Cocaine possession charges and their consequences vary widely. While everyone understands the concept of "possession," when it comes to legal terms, it can take on different meanings. Let's explore them and unpack your defense options, if you stand accused of this crime.
What Are the Different Types of Cocaine Possession Charges?
Cocaine is a schedule II drug, which is less serious than heroin but still punishable by extended jail time and heavy fines. Possession charges themselves are also broken up into varying degrees of severity:
- Simple possession means you knowingly had the drug on your person or in your control. The key here is that you knowingly had the drug in your control. Simple possession of a schedule I or II drug, like cocaine, is a felony, and it can land you up to five years in prison and $5,000 in fines.
- Constructive possession means you had "control" over the drug, even if it was not physically on or near you. For example, if police find cocaine in your car or other property you own, they may consider it constructive possession.
- Possession with intent means you meant to sell or distribute the drug. This can be punishable by up to life in prison. This charge can occur even if you were not actually intending to sell the drug. It depends on how much of the substance officials found or if there was other paraphernalia, like scales or bags, with it.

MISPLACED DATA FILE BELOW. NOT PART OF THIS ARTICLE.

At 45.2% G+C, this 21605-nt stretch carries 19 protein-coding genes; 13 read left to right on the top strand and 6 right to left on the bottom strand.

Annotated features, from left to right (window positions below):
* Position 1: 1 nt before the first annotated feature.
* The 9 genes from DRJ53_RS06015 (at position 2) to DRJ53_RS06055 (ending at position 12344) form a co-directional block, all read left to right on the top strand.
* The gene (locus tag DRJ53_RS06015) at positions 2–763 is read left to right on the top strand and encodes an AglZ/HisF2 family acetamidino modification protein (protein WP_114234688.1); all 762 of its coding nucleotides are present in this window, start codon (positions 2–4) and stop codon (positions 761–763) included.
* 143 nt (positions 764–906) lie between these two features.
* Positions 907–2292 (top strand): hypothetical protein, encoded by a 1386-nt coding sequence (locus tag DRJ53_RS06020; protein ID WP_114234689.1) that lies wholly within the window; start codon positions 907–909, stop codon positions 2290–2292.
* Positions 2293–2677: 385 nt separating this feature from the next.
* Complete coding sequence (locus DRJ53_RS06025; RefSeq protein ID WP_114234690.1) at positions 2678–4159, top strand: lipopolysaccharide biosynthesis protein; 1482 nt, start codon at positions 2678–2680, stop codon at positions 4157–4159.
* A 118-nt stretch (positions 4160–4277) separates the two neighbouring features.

What Defenses Are There for Cocaine Possession?
Work with an experienced attorney who will defend your rights and negotiate reduced or dropped charges. Common defenses for cocaine possession include:
- It was a small amount and this is your first offense. You might get a deferred sentence, which will significantly reduce the penalties and defer your jail time to probation or a substance abuse program.
- The officer who stopped you lacked probable cause, meaning he or she had no reason for pulling you over or stopping you in the street.
- The search itself lacked probable cause or was illegal, meaning the officer had no reason to initiate a search or did not have a warrant where one was required. If the officer asked to search and you told him or her "no," which is your constitutional right, the search is illegal.
- You did not know the substance was a drug or did not know it was in your possession. For example, you borrowed a friend's car, and there was a small amount of cocaine in the glove compartment you did not know existed.
There are other possible defenses, but your attorney's strategy will depend on the specifics of your case. Contact J. Patrick Quillian, an experienced cocaine possession defense attorney, to begin building a defense and protect your rights and your freedom.